I have been interested in programming all my life and for the past 6 years I have worked almost exclusively with Java. I just finished with my University studies and have a job as a Java developer for a company.
All these years programming has been a hobby and a favorite past time, but this had a slightly negative effect in the sense that i grew so accustomed to Java i never ventured beyond it as a programming language. I did try to expand my knowledge of things by learning regular expressions, SQL and studied a bit of XML but i could never get involved enough with a new language to learn how to use it properly party because they all look alike so much at their core, i found the learning curve of every new language irritating. I felt like i had to go through the whole process to end up right were i started as i felt that other imperative languages had nothing more to offer me (i know this statement can start a fight, it is not my intention).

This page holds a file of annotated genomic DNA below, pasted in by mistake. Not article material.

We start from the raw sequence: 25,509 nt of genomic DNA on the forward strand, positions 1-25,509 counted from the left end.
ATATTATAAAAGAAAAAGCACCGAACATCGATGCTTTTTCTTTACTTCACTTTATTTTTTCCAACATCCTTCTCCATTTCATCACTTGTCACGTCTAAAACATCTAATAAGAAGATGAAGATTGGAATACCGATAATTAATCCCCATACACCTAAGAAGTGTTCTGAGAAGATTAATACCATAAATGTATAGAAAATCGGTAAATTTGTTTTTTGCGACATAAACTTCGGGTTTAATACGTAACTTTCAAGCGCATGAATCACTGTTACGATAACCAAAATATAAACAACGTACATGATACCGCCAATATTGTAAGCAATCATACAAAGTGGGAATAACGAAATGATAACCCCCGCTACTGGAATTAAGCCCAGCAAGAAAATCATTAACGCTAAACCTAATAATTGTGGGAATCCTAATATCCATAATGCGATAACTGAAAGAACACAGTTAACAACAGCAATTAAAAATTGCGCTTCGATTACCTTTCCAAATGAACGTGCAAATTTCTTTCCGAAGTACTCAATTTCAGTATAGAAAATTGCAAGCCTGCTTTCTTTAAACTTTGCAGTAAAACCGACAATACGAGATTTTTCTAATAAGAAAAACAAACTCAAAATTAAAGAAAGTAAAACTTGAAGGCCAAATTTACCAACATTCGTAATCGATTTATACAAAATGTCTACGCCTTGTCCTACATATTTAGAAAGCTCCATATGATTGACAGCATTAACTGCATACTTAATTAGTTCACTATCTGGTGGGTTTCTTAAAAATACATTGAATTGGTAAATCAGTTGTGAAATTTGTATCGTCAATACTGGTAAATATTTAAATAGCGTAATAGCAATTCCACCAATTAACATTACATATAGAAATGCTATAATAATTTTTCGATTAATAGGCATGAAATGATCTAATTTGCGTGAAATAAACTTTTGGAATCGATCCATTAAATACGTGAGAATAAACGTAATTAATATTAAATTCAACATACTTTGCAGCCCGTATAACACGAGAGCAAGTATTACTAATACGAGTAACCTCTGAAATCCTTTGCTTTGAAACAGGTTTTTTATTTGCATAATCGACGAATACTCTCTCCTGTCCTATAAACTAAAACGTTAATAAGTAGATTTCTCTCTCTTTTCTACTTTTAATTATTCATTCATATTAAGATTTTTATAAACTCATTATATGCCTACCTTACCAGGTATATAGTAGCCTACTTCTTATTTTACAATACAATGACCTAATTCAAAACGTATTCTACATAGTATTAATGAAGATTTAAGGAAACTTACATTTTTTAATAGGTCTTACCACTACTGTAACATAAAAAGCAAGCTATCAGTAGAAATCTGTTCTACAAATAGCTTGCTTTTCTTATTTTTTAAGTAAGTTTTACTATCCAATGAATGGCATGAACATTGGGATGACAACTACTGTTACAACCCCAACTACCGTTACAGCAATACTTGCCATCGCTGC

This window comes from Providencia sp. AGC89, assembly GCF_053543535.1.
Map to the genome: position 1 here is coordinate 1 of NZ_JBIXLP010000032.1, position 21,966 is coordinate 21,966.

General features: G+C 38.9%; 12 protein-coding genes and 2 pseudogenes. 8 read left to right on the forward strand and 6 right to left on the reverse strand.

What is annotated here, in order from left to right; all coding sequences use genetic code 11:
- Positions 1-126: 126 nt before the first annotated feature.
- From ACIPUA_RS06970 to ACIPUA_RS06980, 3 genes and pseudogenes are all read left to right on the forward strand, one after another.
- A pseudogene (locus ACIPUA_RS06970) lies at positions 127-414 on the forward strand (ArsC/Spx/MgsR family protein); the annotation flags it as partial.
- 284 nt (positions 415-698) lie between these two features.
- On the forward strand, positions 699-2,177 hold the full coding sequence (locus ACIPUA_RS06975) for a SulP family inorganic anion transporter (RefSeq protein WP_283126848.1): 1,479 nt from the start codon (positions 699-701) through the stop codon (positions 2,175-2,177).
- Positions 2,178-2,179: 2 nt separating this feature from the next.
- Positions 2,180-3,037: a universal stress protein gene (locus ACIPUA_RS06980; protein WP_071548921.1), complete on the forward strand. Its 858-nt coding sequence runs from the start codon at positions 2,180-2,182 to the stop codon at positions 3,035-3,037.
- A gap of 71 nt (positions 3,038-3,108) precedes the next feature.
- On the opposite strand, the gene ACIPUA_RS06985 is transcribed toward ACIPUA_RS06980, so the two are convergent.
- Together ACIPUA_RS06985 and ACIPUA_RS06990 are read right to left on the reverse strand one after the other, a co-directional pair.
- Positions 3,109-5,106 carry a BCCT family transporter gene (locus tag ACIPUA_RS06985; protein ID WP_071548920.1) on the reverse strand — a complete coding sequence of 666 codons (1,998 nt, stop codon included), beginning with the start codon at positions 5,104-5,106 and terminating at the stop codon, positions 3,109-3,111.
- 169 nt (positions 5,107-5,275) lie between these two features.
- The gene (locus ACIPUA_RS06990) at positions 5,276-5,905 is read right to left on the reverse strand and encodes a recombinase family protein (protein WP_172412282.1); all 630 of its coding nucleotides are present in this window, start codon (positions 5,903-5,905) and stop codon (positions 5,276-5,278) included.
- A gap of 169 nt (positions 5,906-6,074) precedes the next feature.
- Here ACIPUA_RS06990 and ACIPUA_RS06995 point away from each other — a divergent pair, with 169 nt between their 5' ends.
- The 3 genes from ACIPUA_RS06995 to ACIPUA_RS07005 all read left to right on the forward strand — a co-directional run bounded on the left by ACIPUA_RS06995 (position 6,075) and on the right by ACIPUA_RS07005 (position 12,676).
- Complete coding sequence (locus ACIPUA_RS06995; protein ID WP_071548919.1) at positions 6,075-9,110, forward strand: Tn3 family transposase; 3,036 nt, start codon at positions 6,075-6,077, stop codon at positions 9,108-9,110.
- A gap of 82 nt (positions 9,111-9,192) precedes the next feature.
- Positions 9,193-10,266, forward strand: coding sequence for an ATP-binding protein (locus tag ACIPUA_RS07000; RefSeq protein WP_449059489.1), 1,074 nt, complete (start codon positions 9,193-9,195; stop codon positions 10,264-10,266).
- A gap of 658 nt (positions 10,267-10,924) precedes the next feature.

I therefore decided at one point to explore the magical world of functional programming. I begun reading a book on Haskel and found it really interesting from an academic point of view (i majored in Mathematics) but could not find practical applications of it to get me going enough to learn the language.
So now that Java is the main part of my day since i am getting paid to code in it (and i enjoy it as much as i did when it was simply a hobby) i felt the need again to broaden my horizons and again functional programming seems like a good idea.
I thought i would start with Scala since i am Java literate (make the transition easier and be more reusable since they can "talk" to each other) and so my question is : In your experience does learning a functional language "make sense"? Are there any real life applications where knowing this paradigm may come in handy? Not only for personal entertainment but also would this be a "pro" in the industry?